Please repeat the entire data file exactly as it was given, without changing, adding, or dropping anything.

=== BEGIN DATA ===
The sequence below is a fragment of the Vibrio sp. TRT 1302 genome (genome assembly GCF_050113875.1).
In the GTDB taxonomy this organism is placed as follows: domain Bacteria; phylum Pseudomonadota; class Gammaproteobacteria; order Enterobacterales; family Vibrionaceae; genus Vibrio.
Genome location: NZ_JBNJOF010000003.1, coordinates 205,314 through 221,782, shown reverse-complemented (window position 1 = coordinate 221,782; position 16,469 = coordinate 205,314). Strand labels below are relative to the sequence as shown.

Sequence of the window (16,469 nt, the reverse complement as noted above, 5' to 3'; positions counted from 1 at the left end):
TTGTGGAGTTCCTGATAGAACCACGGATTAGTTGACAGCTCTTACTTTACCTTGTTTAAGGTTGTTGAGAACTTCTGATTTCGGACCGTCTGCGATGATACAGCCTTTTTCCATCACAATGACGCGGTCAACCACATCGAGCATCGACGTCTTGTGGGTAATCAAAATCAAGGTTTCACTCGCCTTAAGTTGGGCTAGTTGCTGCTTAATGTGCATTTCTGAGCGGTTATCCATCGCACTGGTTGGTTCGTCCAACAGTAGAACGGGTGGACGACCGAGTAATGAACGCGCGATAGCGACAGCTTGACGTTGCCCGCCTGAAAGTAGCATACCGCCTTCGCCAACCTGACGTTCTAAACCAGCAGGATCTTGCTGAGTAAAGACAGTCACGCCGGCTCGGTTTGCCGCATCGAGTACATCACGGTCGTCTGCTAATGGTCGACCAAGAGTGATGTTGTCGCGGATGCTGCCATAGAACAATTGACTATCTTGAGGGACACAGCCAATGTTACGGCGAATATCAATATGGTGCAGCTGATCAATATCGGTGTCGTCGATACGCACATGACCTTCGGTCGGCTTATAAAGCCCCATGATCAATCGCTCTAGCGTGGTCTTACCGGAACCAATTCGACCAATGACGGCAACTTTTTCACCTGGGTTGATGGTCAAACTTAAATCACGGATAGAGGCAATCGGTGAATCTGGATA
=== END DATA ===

The sequence below is a fragment of the Vibrio sp. TRT 1302 genome (genome assembly GCF_050113875.1).
In the GTDB taxonomy this organism is placed as follows: domain Bacteria; phylum Pseudomonadota; class Gammaproteobacteria; order Enterobacterales; family Vibrionaceae; genus Vibrio.
Genome location: NZ_JBNJOF010000003.1, coordinates 205,314 through 221,782, shown reverse-complemented (window position 1 = coordinate 221,782; position 16,469 = coordinate 205,314). Strand labels below are relative to the sequence as shown.

Sequence of the window (16,469 nt, the reverse complement as noted above, 5' to 3'; positions counted from 1 at the left end):
TTGTGGAGTTCCTGATAGAACCACGGATTAGTTGACAGCTCTTACTTTACCTTGTTTAAGGTTGTTGAGAACTTCTGATTTCGGACCGTCTGCGATGATACAGCCTTTTTCCATCACAATGACGCGGTCAACCACATCGAGCATCGACGTCTTGTGGGTAATCAAAATCAAGGTTTCACTCGCCTTAAGTTGGGCTAGTTGCTGCTTAATGTGCATTTCTGAGCGGTTATCCATCGCACTGGTTGGTTCGTCCAACAGTAGAACGGGTGGACGACCGAGTAATGAACGCGCGATAGCGACAGCTTGACGTTGCCCGCCTGAAAGTAGCATACCGCCTTCGCCAACCTGACGTTCTAAACCAGCAGGATCTTGCTGAGTAAAGACAGTCACGCCGGCTCGGTTTGCCGCATCGAGTACATCACGGTCGTCTGCTAATGGTCGACCAAGAGTGATGTTGTCGCGGATGCTGCCATAGAACAATTGACTATCTTGAGGGACACAGCCAATGTTACGGCGAATATCAATATGGTGCAGCTGATCAATATCGGTGTCGTCGATACGCACATGACCTTCGGTCGGCTTATAAAGCCCCATGATCAATCGCTCTAGCGTGGTCTTACCGGAACCAATTCGACCAATGACGGCAACTTTTTCACCTGGGTTGATGGTCAAACTTAAATCACGGATAGAGGCAATCGGTGAATCTGGATA